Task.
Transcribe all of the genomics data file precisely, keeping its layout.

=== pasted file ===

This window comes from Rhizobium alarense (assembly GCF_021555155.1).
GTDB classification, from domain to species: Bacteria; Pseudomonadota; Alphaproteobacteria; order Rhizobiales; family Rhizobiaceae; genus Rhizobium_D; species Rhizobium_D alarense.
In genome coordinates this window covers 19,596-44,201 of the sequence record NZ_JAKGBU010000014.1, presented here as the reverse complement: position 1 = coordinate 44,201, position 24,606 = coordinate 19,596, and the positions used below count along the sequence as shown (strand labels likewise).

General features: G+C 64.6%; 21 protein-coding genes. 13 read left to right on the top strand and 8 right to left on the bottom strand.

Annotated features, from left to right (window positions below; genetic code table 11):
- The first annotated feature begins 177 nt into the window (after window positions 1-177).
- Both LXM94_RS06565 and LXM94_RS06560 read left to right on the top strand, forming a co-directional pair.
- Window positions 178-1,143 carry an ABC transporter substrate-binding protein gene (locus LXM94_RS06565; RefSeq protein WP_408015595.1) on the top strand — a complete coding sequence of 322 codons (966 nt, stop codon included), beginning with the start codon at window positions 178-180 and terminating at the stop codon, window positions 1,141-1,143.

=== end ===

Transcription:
This window comes from Rhizobium alarense (assembly GCF_021555155.1).
GTDB classification, from domain to species: Bacteria; Pseudomonadota; Alphaproteobacteria; order Rhizobiales; family Rhizobiaceae; genus Rhizobium_D; species Rhizobium_D alarense.
In genome coordinates this window covers 19,596-44,201 of the sequence record NZ_JAKGBU010000014.1, presented here as the reverse complement: position 1 = coordinate 44,201, position 24,606 = coordinate 19,596, and the positions used below count along the sequence as shown (strand labels likewise).

General features: G+C 64.6%; 21 protein-coding genes. 13 read left to right on the top strand and 8 right to left on the bottom strand.

Annotated features, from left to right (window positions below; genetic code table 11):
- The first annotated feature begins 177 nt into the window (after window positions 1-177).
- Both LXM94_RS06565 and LXM94_RS06560 read left to right on the top strand, forming a co-directional pair.
- Window positions 178-1,143 carry an ABC transporter substrate-binding protein gene (locus LXM94_RS06565; RefSeq protein WP_408015595.1) on the top strand — a complete coding sequence of 322 codons (966 nt, stop codon included), beginning with the start codon at window positions 178-180 and terminating at the stop codon, window positions 1,141-1,143.